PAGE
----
The Doyarchu is known by several names such as the dobhar-chu or the anchu and is described as an aquatic predator haunting the rivers and lakes in
An early description of the Dobhar-chú appears in A Description of West Connaught (1684), by Roderick O'Flaherty. This story, originating from the area of Lough Mask, is recounted:
There is one rarity more, which we may term the Irish crocodile, whereof one, as yet living, about ten years ago had sad experience. The man was passing the shore just by the waterside, and spyed far off the head of a beast swimming, which he took to be an otter, and took no more notice of it; but the beast it seems lifted up his head, to discern whereabouts the man was; then diving swam under the water till he struck ground: whereupon he run out of the water suddenly and took the man by the elbow whereby the man stooped down, and the beast fastened his teeth in his pate, and dragged him into the water; where the man took hold of a stone by chance in his way, and calling to mind he had a knife in his jacket, took it out and gave a thrust of it to the beast, which thereupon got away from him into the lake. The water about him was all bloody, whether from the beast's blood, or his own, or from both he knows not. It was the pitch of an ordinary greyhound, of a black slimey skin, without hair as he imagines. Old men acquainted with the lake do tell there is such a beast in it, and that a stout fellow with a wolf dog along with him met the like there once; which after a long struggling went away in spite of the man and his dog, and was a long time after found rotten in a rocky cave of the lake when the waters decreased. The like they say is seen in other lakes in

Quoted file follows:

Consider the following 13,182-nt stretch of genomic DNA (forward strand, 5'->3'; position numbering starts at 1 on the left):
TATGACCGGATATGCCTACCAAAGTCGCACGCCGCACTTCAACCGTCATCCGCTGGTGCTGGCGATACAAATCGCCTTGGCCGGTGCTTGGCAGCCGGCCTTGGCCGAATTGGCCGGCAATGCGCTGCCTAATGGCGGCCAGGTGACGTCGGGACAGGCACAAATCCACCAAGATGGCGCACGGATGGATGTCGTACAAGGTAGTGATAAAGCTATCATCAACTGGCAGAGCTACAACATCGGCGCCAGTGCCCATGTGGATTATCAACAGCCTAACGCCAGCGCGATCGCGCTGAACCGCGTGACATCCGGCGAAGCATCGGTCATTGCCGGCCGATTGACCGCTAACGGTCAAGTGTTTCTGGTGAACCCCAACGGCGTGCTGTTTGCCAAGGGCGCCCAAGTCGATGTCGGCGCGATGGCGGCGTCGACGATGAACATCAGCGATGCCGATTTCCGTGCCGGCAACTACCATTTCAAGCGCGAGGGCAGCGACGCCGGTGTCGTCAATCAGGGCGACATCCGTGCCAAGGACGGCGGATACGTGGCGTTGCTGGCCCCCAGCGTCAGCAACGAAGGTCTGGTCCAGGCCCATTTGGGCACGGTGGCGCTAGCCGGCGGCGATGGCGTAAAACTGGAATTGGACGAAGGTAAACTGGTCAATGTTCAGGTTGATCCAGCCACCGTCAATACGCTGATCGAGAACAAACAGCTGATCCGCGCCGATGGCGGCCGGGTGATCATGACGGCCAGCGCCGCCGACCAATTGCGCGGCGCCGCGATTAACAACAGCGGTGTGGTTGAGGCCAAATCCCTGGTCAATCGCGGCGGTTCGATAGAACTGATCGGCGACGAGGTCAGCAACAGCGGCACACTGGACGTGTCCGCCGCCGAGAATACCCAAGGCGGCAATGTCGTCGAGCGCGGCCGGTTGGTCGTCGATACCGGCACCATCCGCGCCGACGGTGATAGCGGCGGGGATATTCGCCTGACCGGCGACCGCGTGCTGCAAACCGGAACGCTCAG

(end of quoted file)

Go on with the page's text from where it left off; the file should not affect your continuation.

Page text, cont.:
Mr Richard Muirhead of
In 1896, Miss L.A. Walkington wrote in the Journal of the Royal Society of Antiquaries of Ireland of a legend she had heard in Bundoran, County Leitrim, of a creature called a dhuragoo, which she said was "half wolf-dog, half-fish". Some witnesses, she said, likened it to an "enormous sea-otter". A few months later, H. Chichester Hart responded to Miss Walkington's letter, and said that he had heard in Ballyshannon, Leitrim, of a creature called the dorraghow, which was said to be the King of all the Lakes, and Father of all the Otters. Hart said it was "as big as five or six otters".
There appear to be no recent sightings but could giant otters or freshwater crocodiles once lived in